Oh, and the Clue variant?  A while back I read about a variant where you get to spend nine actions points each turn.  It costs one point to move one space, except for the secret passage, which acts as describe in the rules.  It costs three action points to make a suggestion, and three to make your final accusation.  The whole point of this is to remove the randomness of the die rolls, and to speed up the game.  I haven't tried this, but maybe next time!

It's Your Move!


Tuesday, February 25, 2014

A Gaming Pit Stop - Reviewing Daytona 500

Many of my readers probably watched the Daytona 500 race this past weekend.  (Okay, the crossover between NASCAR fans and my readers probably isn't overwhelming.)  I didn't.  But, I did get to play Daytona 500 a couple of weeks ago.  I enjoyed it, and would gladly play it again; it's a keeper.  But there are some issues...

Daytona 500
Daytona 500 is an odd little game.  Published by Milton Bradley in 1990, many would suspect that it has little for gamers.  However, it really has some strategy, probably because the designer is actually very accomplished.  Most would think it's really about NASCAR racing, and it is - sort of.  A lot of people would assume it's a family game.  On that, they would be right.

Milton Bradley (MB) has produced a whole lot of games over the years, most of which are viewed better through the rose-colored glasses of nostalgia than the magnifying glass of gameplay.  MB is known for such childhood wonders as Ants in the Pants and The Game of Life.  They published iconic games such as Axis and Allies, Scotland Yard and HeroquestDaytona 500 falls closer to the iconic set.  The designer was Wolfgang Kramer, who was Germany's first full-time professional game-designer. He has nearly 200 games to his name, many of which have made it across the Atlantic.  Daytona 500 is one of his best known.

Kramer designed several games around auto racing, and this game is arguably his best.  But it's not purely a racing game.  It's more of a race team investment game.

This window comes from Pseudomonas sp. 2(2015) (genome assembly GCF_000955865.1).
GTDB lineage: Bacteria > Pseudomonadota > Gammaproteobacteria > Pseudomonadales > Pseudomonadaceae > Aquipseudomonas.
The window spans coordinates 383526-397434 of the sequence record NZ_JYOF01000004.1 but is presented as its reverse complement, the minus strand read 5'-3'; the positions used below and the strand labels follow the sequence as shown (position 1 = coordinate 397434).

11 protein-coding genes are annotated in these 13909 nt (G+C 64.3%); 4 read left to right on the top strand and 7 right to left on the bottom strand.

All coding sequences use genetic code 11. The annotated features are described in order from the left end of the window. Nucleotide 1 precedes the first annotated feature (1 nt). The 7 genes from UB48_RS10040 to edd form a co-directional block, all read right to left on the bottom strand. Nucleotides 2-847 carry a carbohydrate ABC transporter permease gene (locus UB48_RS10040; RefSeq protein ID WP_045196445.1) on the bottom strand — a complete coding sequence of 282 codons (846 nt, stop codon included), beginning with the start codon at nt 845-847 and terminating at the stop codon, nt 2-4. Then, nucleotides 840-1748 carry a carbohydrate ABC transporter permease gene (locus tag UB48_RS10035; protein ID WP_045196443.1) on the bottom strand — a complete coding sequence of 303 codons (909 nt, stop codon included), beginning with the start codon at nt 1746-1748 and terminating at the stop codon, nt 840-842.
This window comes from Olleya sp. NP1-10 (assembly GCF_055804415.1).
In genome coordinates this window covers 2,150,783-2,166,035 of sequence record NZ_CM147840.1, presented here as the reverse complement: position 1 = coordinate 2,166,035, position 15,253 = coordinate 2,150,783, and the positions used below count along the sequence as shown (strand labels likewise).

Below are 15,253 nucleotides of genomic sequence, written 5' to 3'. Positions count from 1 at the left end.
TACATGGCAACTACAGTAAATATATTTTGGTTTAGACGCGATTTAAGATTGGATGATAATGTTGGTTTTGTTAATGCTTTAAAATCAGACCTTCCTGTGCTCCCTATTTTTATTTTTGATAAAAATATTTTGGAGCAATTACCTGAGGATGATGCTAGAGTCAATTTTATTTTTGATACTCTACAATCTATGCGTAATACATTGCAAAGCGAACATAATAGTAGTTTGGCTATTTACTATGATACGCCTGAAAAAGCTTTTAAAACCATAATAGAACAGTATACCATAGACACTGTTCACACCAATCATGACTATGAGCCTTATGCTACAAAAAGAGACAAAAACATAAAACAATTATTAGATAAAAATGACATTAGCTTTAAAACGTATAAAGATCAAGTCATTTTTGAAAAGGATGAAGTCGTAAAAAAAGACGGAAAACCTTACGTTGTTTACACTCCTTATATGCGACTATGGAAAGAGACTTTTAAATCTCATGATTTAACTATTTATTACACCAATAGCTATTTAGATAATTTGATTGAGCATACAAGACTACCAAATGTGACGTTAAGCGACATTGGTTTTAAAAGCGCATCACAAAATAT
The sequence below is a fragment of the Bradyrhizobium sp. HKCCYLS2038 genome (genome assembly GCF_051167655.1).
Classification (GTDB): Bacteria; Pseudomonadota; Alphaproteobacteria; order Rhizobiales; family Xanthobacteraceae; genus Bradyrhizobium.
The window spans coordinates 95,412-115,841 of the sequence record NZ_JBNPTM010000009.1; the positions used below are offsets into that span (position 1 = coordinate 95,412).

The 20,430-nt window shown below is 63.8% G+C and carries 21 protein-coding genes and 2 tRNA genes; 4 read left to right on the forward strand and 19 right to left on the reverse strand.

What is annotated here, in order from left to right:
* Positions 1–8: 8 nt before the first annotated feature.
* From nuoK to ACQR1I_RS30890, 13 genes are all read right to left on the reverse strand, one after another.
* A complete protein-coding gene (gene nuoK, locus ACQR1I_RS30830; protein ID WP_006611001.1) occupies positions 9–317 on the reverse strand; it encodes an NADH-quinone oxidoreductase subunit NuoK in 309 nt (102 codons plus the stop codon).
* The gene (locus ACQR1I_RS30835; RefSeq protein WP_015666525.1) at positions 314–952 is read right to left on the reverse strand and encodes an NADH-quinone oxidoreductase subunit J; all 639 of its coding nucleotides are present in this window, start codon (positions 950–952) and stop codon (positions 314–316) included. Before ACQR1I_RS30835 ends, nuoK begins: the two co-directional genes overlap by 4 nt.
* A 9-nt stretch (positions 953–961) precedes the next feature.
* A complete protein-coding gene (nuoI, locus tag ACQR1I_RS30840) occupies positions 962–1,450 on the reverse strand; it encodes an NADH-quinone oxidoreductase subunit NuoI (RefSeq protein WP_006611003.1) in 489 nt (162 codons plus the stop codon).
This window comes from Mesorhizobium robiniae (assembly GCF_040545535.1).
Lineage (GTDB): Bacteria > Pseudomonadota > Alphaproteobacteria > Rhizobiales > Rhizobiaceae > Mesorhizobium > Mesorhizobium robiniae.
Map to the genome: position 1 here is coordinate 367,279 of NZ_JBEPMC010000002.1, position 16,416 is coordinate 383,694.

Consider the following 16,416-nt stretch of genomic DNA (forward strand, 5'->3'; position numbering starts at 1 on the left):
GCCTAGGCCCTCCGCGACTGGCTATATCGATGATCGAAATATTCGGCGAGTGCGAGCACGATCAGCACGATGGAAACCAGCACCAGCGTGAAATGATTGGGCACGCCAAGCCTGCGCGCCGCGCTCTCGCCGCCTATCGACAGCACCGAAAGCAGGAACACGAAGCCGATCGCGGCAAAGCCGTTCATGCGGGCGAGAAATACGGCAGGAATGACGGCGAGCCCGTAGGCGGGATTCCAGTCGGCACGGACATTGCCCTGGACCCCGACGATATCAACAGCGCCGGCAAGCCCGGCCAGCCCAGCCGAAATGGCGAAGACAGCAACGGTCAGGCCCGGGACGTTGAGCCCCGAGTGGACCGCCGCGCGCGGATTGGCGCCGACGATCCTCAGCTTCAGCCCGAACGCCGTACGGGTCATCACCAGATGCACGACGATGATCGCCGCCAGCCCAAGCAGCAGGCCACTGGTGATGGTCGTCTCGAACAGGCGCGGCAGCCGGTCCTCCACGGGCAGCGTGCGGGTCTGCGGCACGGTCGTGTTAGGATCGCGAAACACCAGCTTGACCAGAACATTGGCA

Each player starts with $300,000 and a hand of cards which will move the race cars around the track.  Based on the cards in hand, players will bid on the cars with which they expect to be able to win a race.  The second phase is the actual race.  Players play cards in their hands to move their car around the track, which is shaped like the track at Daytona.  The race consists of one lap.  The catch is that playing a card, in general, does not move just your car, but also moves other cars.  The turns narrow the playable spaces on the board, and can squeeze cars so they cannot move their full amount.  The result is that the timing of card play creates some great strategic decisions.  (Ones, in fact, that I didn't master at all!)  Each player is awarded money for how they finish in the race.  These two phases are repeated three times, and the winner of the game is the person at the end who has the highest cash total.  In theory, one could win the game without ever winning an actual race.

The curves make everyone jockey for position.
The auction process is what starts to move this away from a family game, though for casual play amongst adults it would be fine.  I am not sure at what age children would have the understanding of risks and rewards that is required by the auction phase.  At a minimum, they would have to be old enough to understand the relative value of money.  That said, I suspect kids too young for the auction phase would enjoy it as a straight forward racing game, performing the second phase by itself just one time.